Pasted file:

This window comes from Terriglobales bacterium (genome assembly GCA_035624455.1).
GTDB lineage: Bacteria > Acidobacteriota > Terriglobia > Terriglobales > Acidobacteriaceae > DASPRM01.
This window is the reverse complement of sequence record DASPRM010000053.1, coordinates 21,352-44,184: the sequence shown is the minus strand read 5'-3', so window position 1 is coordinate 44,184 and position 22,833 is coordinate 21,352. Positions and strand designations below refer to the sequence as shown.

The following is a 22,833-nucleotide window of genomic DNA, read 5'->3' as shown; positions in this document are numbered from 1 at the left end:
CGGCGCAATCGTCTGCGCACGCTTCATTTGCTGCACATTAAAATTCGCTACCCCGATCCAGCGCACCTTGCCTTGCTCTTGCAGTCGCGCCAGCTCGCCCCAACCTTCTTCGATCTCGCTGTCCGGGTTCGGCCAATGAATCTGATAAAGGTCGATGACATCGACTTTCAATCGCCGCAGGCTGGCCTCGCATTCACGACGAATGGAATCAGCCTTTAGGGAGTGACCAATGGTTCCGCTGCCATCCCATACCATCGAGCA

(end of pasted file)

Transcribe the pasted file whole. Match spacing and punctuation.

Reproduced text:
This window comes from Terriglobales bacterium (genome assembly GCA_035624455.1).
GTDB lineage: Bacteria > Acidobacteriota > Terriglobia > Terriglobales > Acidobacteriaceae > DASPRM01.
This window is the reverse complement of sequence record DASPRM010000053.1, coordinates 21,352-44,184: the sequence shown is the minus strand read 5'-3', so window position 1 is coordinate 44,184 and position 22,833 is coordinate 21,352. Positions and strand designations below refer to the sequence as shown.

The following is a 22,833-nucleotide window of genomic DNA, read 5'->3' as shown; positions in this document are numbered from 1 at the left end:
CGGCGCAATCGTCTGCGCACGCTTCATTTGCTGCACATTAAAATTCGCTACCCCGATCCAGCGCACCTTGCCTTGCTCTTGCAGTCGCGCCAGCTCGCCCCAACCTTCTTCGATCTCGCTGTCCGGGTTCGGCCAATGAATCTGATAAAGGTCGATGACATCGACTTTCAATCGCCGCAGGCTGGCCTCGCATTCACGACGAATGGAATCAGCCTTTAGGGAGTGACCAATGGTTCCGCTGCCATCCCATACCATCGAGCA